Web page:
Dick Gardell is wearing many hats nowadays. Earlier this month, one of them was a hard hat as he gave a tour of his organization's Youth Development Campus, which is under construction along E. 7th Street on the city's East Side.
This summer, there's a lot going on at the St. Paul location of 180 Degrees, where Gardell is the president and CEO. Workers are constructing the new Connections Center, which will serve as a drop-off station for East Side youth who are picked up by the police for breaking curfew. Once at the center, the 180 Degrees staff will try to see if the kids can benefit from services such as the Leadership Academy, an initiative of the Ramsey County Attorney's Office. The program's goal is to "foster positive youth interactions with law enforcement, school connectedness and support, leadership skills development, job-seeking support and other strengths-based youth engagement."
Right now teens are being dropped off in the other offices at the site as the real Connections Center is being finished. Hopefully, it will be ready to go by the beginning of August, Gardell said. He hopes that eventually the center could operate past the summer and be 24-7 like the Juvenile Supervision Center in Hennepin County. Check out the video above and at the end of the post for more info. The Connections Center is one of several youth projects happening this summer on the East Side.
The youth development campus will be a smorgasbord of services, Gardell said.
"The idea here is that you have the opportunity to impact the lives of our clients in as many ways as possible so we have mental health therapists here, chemical health therapists, case managers, our mentoring program our Evening Learning Center, our therapeutic garden, our vocational training center...and then our Connections Center," he said.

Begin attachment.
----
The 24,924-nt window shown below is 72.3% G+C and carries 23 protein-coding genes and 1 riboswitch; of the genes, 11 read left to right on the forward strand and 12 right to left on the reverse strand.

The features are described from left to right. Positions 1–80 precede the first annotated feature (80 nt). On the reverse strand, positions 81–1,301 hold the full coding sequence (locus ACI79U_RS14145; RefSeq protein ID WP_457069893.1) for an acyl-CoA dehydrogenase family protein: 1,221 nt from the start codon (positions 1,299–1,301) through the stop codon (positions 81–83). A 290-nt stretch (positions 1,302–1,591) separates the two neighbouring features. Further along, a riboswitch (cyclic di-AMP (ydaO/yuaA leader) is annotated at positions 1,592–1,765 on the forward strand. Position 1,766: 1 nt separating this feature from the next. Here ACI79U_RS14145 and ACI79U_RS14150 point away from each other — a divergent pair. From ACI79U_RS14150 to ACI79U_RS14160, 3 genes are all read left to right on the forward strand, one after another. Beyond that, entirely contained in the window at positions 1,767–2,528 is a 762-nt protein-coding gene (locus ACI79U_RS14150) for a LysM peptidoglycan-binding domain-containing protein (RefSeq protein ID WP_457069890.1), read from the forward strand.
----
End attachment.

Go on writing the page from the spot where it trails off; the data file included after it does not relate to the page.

Toward the back of the 180 Degrees campus is a huge building that looks like a large barn. The building will serve as part vocational training area and part incubator for community projects, Gardell said. Some of the training will focus on home economics and wood shop, he said. The new low-powered FM East Side radio station that the Dayton’s Bluff Community Council recently got a license for will have its antenna and its studio at the building as well, Gardell said.
Last year, authorities announced the groundbreaking of the Safe and Sound Shelter, a safe haven for sexually exploited girls, that will also be housed at the campus. The shelter, which will have a dozen beds, is scheduled to open this August.